|Publication number||US5666969 A|
|Application number||US 08/425,933|
|Publication date||Sep 16, 1997|
|Filing date||Apr 20, 1995|
|Priority date||May 18, 1994|
|Publication number||08425933, 425933, US 5666969 A, US 5666969A, US-A-5666969, US5666969 A, US5666969A|
|Inventors||Michael J. Urick, Thomas J. Bachinski, Richard R. Prather, Marian L. Larson|
|Original Assignee||Scimed Life Systems, Inc.|
|Export Citation||BiBTeX, EndNote, RefMan|
|Patent Citations (2), Referenced by (104), Classifications (16), Legal Events (5)|
|External Links: USPTO, USPTO Assignment, Espacenet|
This is a continuation-in-part of U.S. patent application Ser. No. 08/245,726, filed May 18, 1994, now U.S. Pat. No. 5,497,783 for GUIDEWIRE HAVING RADIOSCOPIC TIP, by Urick et al. The entire disclosure of application Ser. No. 08/245,726 is incorporated by reference herein.
The present invention relates in general to intraluminal medical devices, and more particularly to guidewires or core wires for intraluminal devices including catheters, and means for proper location of such intraluminal devices within the body.
The use of intraluminal catheters for treatment of various medical problems within the body is well known. It is also well known that a variety of difficulties may be encountered as the catheter is steered through the selected lumen to a desired point within the body. The path may be tortuous and the point of interest may be difficult to locate precisely. To overcome these difficulties, a flexible guidewire may first be inserted into the vascular lumen to the desired location. Once a guidewire is in position, a desired catheter may then be slid over the guidewire to reach the desired situs in the body.
It can readily be seen that it is important to have a guidewire that is flexible enough to traverse the tortuous vascular system. It can also be readily seen that it is important to have a guidewire that is radioscopic such that the physician can verify the position or location of the guidewire within the vascular lumen.
A continuing series of technical improvements and additions have been made in the catheter field to provide devices and methods which can overcome certain of these difficulties. One such series of improvements has resulted in the now well known use of a thin flexible guidewire having a tapered distal section that can be more easily steered through the lumen by forces applied to a proximal section. Because the distal section of a tapered guidewire may lose pushability, another improvement that has been developed is the use of a coiled wire helix which is wrapped around the distal tapered section of the guidewire. The coiled wire helix may improve the pushability of the distal tapered section of the guidewire while maintaining overall flexibility.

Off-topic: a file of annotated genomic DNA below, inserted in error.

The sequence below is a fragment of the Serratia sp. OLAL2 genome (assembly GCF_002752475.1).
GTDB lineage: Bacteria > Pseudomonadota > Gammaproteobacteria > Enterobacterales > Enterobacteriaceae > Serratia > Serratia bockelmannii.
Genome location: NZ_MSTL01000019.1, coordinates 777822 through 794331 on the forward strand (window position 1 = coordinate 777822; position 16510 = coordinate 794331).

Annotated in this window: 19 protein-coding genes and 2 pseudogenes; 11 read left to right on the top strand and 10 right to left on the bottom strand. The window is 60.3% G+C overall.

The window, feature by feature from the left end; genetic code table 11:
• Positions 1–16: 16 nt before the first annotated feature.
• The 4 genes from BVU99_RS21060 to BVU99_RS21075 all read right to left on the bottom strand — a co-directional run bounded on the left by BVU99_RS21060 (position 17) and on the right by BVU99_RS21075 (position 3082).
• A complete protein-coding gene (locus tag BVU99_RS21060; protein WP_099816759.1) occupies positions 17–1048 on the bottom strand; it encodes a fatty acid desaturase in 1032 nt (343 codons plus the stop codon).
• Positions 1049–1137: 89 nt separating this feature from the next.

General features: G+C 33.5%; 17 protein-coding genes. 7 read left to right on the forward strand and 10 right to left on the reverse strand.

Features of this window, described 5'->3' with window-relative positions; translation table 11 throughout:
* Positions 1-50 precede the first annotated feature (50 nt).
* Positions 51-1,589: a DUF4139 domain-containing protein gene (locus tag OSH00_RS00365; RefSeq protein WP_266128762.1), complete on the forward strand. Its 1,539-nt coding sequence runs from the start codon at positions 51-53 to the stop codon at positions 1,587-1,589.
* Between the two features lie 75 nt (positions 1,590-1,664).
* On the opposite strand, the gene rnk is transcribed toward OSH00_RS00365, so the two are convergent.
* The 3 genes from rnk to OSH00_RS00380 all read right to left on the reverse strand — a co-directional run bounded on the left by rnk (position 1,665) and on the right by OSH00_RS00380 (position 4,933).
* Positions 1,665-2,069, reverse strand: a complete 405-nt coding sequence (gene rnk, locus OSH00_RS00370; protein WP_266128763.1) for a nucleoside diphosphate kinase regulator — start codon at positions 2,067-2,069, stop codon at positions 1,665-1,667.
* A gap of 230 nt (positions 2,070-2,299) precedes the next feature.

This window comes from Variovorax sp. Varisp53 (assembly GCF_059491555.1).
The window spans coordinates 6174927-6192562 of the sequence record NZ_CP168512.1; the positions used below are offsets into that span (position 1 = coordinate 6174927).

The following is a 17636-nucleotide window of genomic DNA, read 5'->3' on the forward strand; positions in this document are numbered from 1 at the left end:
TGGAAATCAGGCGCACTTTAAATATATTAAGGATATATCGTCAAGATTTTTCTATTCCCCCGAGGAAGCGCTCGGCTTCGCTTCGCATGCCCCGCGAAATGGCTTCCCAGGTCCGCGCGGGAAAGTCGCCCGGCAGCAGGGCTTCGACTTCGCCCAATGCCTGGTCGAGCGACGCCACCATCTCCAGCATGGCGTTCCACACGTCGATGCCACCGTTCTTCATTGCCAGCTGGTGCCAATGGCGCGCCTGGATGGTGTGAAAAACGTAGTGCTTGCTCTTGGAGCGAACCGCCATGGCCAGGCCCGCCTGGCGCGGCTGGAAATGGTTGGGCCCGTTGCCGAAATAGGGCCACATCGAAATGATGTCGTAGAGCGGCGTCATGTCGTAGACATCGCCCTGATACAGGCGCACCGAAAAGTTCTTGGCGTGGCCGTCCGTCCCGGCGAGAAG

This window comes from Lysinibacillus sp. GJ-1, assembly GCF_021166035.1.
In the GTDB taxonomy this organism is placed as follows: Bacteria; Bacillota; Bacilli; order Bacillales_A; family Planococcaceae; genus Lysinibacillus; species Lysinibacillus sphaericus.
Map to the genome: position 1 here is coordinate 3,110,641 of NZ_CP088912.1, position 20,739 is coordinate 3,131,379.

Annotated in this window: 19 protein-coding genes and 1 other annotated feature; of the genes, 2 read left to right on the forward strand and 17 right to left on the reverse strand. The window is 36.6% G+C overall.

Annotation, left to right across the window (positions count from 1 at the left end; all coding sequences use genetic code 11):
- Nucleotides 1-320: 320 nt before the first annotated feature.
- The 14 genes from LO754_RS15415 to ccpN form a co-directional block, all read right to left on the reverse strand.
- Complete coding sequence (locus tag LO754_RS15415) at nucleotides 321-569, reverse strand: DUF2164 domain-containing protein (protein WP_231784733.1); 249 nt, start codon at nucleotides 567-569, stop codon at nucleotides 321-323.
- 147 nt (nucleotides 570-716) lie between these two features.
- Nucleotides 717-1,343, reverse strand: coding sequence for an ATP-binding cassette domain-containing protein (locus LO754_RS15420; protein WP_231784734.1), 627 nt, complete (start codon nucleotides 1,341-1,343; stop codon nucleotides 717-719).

An example of a guidewire having a coiled wire helix is disclosed in U.S. Pat. No. 4,619,274 issued to Morrison. Morrison discloses a core member having a proximal and a distal end wherein the core member has a decreasing cross sectional area in a direction toward the distal end. The decreasing cross sectional area is incremental in that the core member comprises a plurality of fixed diameter cylinders which are coupled together by tapered sections. The diameters of the fixed diameter cylinders become smaller in the direction of the distal end of the core member.
Morrison further discloses a tapered coil which is carried and secured to the core element and extends over the core element. The tapered coil has a proximal end and a distal end wherein the diameter of the tapered coil decreases toward the distal end. Furthermore, the coil is formed of wire having a diameter which decreases toward the distal end. The improvements suggested by Morrison may provide some increased pushability while maintaining a degree of flexibility. However, the decreasing diameter core member and tapered coil may limit the pushability of the distal tip of the core member.
Another example of a guidewire having a coiled wire helix is disclosed in U.S. Pat. No. 4,846,186 issued to Box et al. In Box et al., a core member having an initial uniform diameter segment tapers along a uniform portion to a second constant diameter segment. A flexible spring tip surrounds, and is attached to, the second constant diameter segment and extends distally therefrom. The core member again tapers in a region where the flexible spring separates from the core member. Within the flexible spring, a portion of the core member is flattened to increase the flexibility of the distal portion of the core member. The flattened core and spring are brazed together at an extreme distal tip portion to form a distal guidewire tip.